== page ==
Skip to content

Posts from the ‘water’ Category

#330daysofbiking Day 106: leave no trace

Decided to ride this morning, rather than swim.  Mason had initially planned on going with me, but ultimately he opted out after thinking about how many hours he would be spending out in the heat and sun – lifeguarding at the Y later in the day.  Can’t say I blame him, it was a beautiful day, but another hot one.

So I set out on my own, a rather convoluted route, combining a couple of my favorite roads along the river, and a couple of new ones.  Gave me a chance to think about some things that have been on my mind – especially the direction of this blog, what I’m doing with this whole project, where I want to go.

My very dear cycling friend (who I will refer to as @blueallez, as he is known on twitter) had sent me this cartoon from XKCD … which rang so true (and made me laugh).

XKCD: Bored with the Internet

The truth is, I have been having a debate with myself over the past few weeks.  While I am loving the riding of #330daysofbiking, I’m becoming increasingly uncomfortable, personally, with the posts.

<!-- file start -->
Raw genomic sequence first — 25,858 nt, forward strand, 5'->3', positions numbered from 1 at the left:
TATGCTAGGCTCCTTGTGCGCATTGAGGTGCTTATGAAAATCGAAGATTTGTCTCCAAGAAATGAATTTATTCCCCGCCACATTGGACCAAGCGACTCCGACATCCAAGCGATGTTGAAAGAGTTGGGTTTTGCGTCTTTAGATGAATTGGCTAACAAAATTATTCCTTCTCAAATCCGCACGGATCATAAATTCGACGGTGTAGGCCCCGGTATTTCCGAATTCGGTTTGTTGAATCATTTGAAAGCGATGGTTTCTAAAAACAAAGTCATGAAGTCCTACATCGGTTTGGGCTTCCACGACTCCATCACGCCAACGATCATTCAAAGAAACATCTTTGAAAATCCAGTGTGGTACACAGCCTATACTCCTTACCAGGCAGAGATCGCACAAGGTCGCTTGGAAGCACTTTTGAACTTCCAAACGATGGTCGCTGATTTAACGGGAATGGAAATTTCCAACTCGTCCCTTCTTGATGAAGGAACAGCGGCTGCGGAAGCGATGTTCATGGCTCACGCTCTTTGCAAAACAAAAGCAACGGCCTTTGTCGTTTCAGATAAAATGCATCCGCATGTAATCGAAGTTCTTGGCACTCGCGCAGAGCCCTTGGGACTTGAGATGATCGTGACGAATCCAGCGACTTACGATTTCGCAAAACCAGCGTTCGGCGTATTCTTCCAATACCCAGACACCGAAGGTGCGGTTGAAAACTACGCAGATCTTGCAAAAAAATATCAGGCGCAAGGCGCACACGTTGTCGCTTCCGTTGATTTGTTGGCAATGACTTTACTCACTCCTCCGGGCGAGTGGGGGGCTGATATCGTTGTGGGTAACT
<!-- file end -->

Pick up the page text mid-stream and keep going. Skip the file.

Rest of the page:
The advent of the blogopshere has been a blessing and a curse.  There is definitely a great value in many blogs, especially the ones that have a clearly defined objective – from promoting/reviewing products, to presenting opinion or topic news, or valuable advocacy of a cause or mission.

But at the same time, I find far too many of them to be dull, uninteresting, and often self-aggrandizing personal diaries – a fair number of “posers” and attention-seekers, in my opinion, saying a whole lot of nothing.  Maybe it’s a necessary niche (I’m sure for places like WordPress, anyway), but it’s one I have never wanted to fit into … and increasingly, I am feeling more and more uncomfortable, fearing I am sliding into that category.